So far, we’ve talked about the theoretical structure of the domain namespace and what sort of data is stored in it, and we’ve even hinted at the types of names you might find in it with our (sometimes fictional) examples. But this won’t help you decode the domain names you see on a daily basis on the Internet.
The Domain Name System doesn’t impose many rules on the labels in domain names, and it doesn’t attach any particular meaning to the labels at a particular level. When you manage a part of the domain namespace, you can decide on your own semantics for your domain names. Heck, you could name your subdomains A through Z and no one would stop you (though they might strongly recommend against it).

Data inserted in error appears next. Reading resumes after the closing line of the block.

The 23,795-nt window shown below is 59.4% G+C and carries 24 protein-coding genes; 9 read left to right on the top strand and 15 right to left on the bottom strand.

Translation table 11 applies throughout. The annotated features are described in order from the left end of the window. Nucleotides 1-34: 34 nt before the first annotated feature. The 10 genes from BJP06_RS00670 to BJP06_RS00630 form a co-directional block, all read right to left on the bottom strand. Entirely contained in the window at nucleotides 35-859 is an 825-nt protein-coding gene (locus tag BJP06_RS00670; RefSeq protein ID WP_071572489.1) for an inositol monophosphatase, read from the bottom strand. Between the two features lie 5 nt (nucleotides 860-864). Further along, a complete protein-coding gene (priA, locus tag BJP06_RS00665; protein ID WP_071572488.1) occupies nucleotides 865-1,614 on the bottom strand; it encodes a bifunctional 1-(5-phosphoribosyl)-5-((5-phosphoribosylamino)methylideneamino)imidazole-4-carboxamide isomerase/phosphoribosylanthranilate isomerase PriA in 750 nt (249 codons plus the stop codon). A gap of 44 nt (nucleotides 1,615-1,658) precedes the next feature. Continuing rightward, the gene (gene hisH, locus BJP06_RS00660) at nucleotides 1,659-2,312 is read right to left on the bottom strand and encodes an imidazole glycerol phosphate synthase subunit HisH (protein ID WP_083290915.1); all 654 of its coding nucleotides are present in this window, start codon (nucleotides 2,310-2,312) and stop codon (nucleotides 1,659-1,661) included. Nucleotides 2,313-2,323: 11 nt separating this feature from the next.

The existing Internet domain namespace, however, has some self-imposed structure to it. Especially in the upper-level domains, the domain names follow certain traditions (not rules, really, as they can be and have been broken). These traditions help to keep domain names from appearing totally chaotic. Understanding these traditions is an enormous asset if you’re trying to decipher a domain name.
The original top-level domains divided the Internet domain namespace organizationally into seven domains:
Commercial organizations, such as Hewlett-Packard (hp.com), Sun Microsystems (sun.com), and IBM (ibm.com).
Educational organizations, such as U.C. Berkeley (berkeley.edu) and Purdue University (purdue.edu).
Government organizations, ...